Johannise is a revival with size-specific considerations, based on Baskerville’s work in 1773, designed during Type@Paris.
Typefaces with size-specific considerations can be particularly useful for designers working on the web. They are difficult to use to their full potential, however, due to the massive variety of screens and devices readers are using. I decided to design a size-specific typeface that kept this constraint in mind, for ongoing explorations into responsive lettering and type design.
Like most visual communication challenges on the web, this problem isn’t as new as it’s made out to be: graphic designers have always needed size-specific type—in fact, for a long time, type was size specific by nature.
Each different type size was a physically different object, and different decisions and visual compensations for each size of type. I was reminded of this on many of our visits to different libraries and special collections throughout the trip, including the Typofonderie library. During our visit, Jean François suggested I could design a revival, perhaps basing it on a book he had that used Baskerville type.
The book was Shaftesbury’s Characteristicks of Men, Manners, Opinions, Times. It includes type set in a variety of sizes, from footnotes to larger capitals for the index. These would serve as the reference for the range of styles I would be designing.
The more I researched the book, the more I became interested in it: Not only did Characteristicks use Baskerville type, it was possible he himself printed the book—certainly, he printed an edition in 1773, two years before he died. Letters suggest that it was Baskerville’s friend Benjamin Franklin who recommended he print the book ten years earlier. In 1914, Josiah Benton wrote it was also a rare instance of Baskerville printing a book he agreed with:
“I think he can hardly be said to have printed a book which represented his ideas, unless it be Shaftesbury’s ‘Characteristicks,’ which was brought out in 1773, and is a beautiful specimen of his printing.”
It even seemed appropriate to review Baskerville’s work in France, where his work was appreciated much more than his native England. Fournier le Joeune even wrote that Baskerville’s italic was “the best found in any type-foundry in Europe” during their day (Benton, 1914). Baskerville’s original type was purchased by a French printer especially to print the works of Voltaire.
These connections made me even more excited to draw from Baskerville’s work. Our first week during Type@Paris was focused on calligraphy, and then many people moved onto refining their letters at larger sizes with tracing paper. I did the same, but using large printouts of Baskerville’s letters in Charackeristicks. Calligraphy still formed the foundation of Baskerville’s work, and in turn my own, so it was important to have started the program there and return to the fundamentals of the broad nib pen when I was questioning how something had been constructed.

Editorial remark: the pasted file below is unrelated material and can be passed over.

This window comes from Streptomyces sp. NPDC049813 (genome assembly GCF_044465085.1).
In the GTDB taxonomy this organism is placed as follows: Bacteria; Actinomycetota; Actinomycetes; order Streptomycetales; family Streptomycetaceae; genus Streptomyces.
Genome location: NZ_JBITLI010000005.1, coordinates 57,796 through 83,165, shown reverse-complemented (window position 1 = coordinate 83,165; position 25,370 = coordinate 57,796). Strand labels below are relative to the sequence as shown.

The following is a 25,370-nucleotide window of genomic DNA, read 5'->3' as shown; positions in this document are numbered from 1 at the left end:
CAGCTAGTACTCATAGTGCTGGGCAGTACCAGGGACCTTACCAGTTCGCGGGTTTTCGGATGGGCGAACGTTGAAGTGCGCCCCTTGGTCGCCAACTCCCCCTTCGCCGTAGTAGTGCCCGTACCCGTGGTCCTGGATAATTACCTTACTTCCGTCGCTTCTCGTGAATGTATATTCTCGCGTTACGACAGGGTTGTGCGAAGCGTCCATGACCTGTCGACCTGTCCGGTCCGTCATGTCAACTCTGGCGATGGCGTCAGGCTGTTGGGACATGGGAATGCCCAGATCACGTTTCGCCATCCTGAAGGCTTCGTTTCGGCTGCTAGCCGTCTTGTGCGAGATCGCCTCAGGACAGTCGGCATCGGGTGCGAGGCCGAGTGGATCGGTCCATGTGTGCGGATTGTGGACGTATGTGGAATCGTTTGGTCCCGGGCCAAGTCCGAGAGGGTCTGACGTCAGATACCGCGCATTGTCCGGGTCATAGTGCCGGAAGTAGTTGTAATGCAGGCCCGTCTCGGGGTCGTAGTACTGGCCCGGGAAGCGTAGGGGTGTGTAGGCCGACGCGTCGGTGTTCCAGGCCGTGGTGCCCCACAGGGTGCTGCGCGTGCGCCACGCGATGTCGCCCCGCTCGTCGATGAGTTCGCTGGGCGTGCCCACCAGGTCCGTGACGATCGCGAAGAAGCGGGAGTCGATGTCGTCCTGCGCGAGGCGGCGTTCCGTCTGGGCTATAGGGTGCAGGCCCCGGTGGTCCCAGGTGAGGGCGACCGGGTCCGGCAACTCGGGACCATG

Even with high quality scans and prints to refer to, there is a lot of room for interpretation, especially once I began digitising these letters. I avoided looking at other Baskerville revivals, instead relying on the scans of Characteristics, and the guidance of the instructors.
Jean François looked my digitisations versions and exclaimed, “Humble yourself to Baskerville.” My goal was to learn from his work, but intentionally or not, I had begun to deviate from this. I made some significant restorations, keeping the x-height, the very heavy capital letters, the reaching tail of the Q, in the original book. There will be time to reevaluate these elements in the future, but I (eventually) agreed with Jean François that I needed to learn by being more faithful to the original.
After completing the basic character set, I began experimenting with a higher contrast master. The type in Characteristicks only got so large, but I was also lucky enough to be able to sharper Baskerville printing during our visit to the Bibliothèque Mazarine, and other scans from Jean François.
This is the first time I began to deviate from the references, as Peter Biľak showed me practical examples of how size-specific considerations meant more than just changing the contrast. I applied some of this advice to the display master of Johannise. I used Superpolator during the process of drawing the typeface, and also to interpolate the final subhead style. I also extrapolated the basis for the Caption style.
Of course, there is much more I would like to do with Johannise, including additional experimentation with responsive lettering on the web. Perhaps most usefully going forward, in regards to typeface design, Type@Paris has helped me redefine what I should be able to accomplish in a short period of time.
Thanks to the developers of type design software who are supporting educational programs: Glyphs, RoboFont, Tal Leming, Nina Stössinger for Word-o-Mat, and Erik van Blokland et al. the work on Responsive Lettering.
Thanks to all our guest critics: Indra Kupferschmid, Martina Flor, Peter Biľak, Rainer Erich Scheichelbauer, Alice Savoie, Alexandra Korolkova, Marc Rouault, and Lucas Sharp, and to the whole Typofonderie team.
Thanks to our core instructors: Julien Priez, Xavier Dupré, and in particular Jean François Porchez and Mathieu Réguer, who were incredibly dedicated to helping me get the project this far.
The 6-week type design programme that you’ve been waiting for starts on 6 June and ends 13 July 2023.
Our summer programme is in English and covers typeface design and calligraphy techniques, type history, and software practices. Every kind of design professional can learn about type design in a relatively short amount of time.